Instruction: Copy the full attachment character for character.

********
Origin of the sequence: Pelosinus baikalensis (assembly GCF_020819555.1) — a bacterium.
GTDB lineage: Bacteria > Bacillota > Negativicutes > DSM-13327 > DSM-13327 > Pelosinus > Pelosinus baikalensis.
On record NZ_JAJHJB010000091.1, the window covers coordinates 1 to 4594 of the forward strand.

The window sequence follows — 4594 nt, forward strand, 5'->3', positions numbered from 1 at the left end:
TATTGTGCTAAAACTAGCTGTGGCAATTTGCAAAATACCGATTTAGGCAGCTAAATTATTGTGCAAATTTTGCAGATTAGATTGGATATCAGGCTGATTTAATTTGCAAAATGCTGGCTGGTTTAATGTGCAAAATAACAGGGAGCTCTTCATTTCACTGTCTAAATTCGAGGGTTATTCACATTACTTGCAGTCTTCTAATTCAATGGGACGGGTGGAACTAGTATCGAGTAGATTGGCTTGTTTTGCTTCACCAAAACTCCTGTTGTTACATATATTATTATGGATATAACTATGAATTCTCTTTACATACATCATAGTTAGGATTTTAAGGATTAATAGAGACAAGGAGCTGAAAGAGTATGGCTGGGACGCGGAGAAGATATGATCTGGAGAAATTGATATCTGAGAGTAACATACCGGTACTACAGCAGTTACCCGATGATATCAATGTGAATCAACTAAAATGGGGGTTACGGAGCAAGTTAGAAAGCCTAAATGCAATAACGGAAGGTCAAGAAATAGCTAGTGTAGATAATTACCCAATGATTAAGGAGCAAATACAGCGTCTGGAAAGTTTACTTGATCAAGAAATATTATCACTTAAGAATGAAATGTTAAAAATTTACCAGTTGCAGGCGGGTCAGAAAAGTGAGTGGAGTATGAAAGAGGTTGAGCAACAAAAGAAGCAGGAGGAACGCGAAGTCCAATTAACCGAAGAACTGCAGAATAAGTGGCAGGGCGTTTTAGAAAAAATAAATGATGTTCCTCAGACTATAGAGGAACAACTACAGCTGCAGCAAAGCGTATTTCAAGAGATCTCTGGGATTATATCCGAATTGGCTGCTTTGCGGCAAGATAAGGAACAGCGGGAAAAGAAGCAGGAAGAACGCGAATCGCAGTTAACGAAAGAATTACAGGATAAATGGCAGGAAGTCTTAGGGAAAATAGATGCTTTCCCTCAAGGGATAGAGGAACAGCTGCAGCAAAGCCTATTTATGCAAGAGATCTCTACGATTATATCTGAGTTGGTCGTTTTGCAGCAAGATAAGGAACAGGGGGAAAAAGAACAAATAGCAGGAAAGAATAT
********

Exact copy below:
Origin of the sequence: Pelosinus baikalensis (assembly GCF_020819555.1) — a bacterium.
GTDB lineage: Bacteria > Bacillota > Negativicutes > DSM-13327 > DSM-13327 > Pelosinus > Pelosinus baikalensis.
On record NZ_JAJHJB010000091.1, the window covers coordinates 1 to 4594 of the forward strand.

The window sequence follows — 4594 nt, forward strand, 5'->3', positions numbered from 1 at the left end:
TATTGTGCTAAAACTAGCTGTGGCAATTTGCAAAATACCGATTTAGGCAGCTAAATTATTGTGCAAATTTTGCAGATTAGATTGGATATCAGGCTGATTTAATTTGCAAAATGCTGGCTGGTTTAATGTGCAAAATAACAGGGAGCTCTTCATTTCACTGTCTAAATTCGAGGGTTATTCACATTACTTGCAGTCTTCTAATTCAATGGGACGGGTGGAACTAGTATCGAGTAGATTGGCTTGTTTTGCTTCACCAAAACTCCTGTTGTTACATATATTATTATGGATATAACTATGAATTCTCTTTACATACATCATAGTTAGGATTTTAAGGATTAATAGAGACAAGGAGCTGAAAGAGTATGGCTGGGACGCGGAGAAGATATGATCTGGAGAAATTGATATCTGAGAGTAACATACCGGTACTACAGCAGTTACCCGATGATATCAATGTGAATCAACTAAAATGGGGGTTACGGAGCAAGTTAGAAAGCCTAAATGCAATAACGGAAGGTCAAGAAATAGCTAGTGTAGATAATTACCCAATGATTAAGGAGCAAATACAGCGTCTGGAAAGTTTACTTGATCAAGAAATATTATCACTTAAGAATGAAATGTTAAAAATTTACCAGTTGCAGGCGGGTCAGAAAAGTGAGTGGAGTATGAAAGAGGTTGAGCAACAAAAGAAGCAGGAGGAACGCGAAGTCCAATTAACCGAAGAACTGCAGAATAAGTGGCAGGGCGTTTTAGAAAAAATAAATGATGTTCCTCAGACTATAGAGGAACAACTACAGCTGCAGCAAAGCGTATTTCAAGAGATCTCTGGGATTATATCCGAATTGGCTGCTTTGCGGCAAGATAAGGAACAGCGGGAAAAGAAGCAGGAAGAACGCGAATCGCAGTTAACGAAAGAATTACAGGATAAATGGCAGGAAGTCTTAGGGAAAATAGATGCTTTCCCTCAAGGGATAGAGGAACAGCTGCAGCAAAGCCTATTTATGCAAGAGATCTCTACGATTATATCTGAGTTGGTCGTTTTGCAGCAAGATAAGGAACAGGGGGAAAAAGAACAAATAGCAGGAAAGAATAT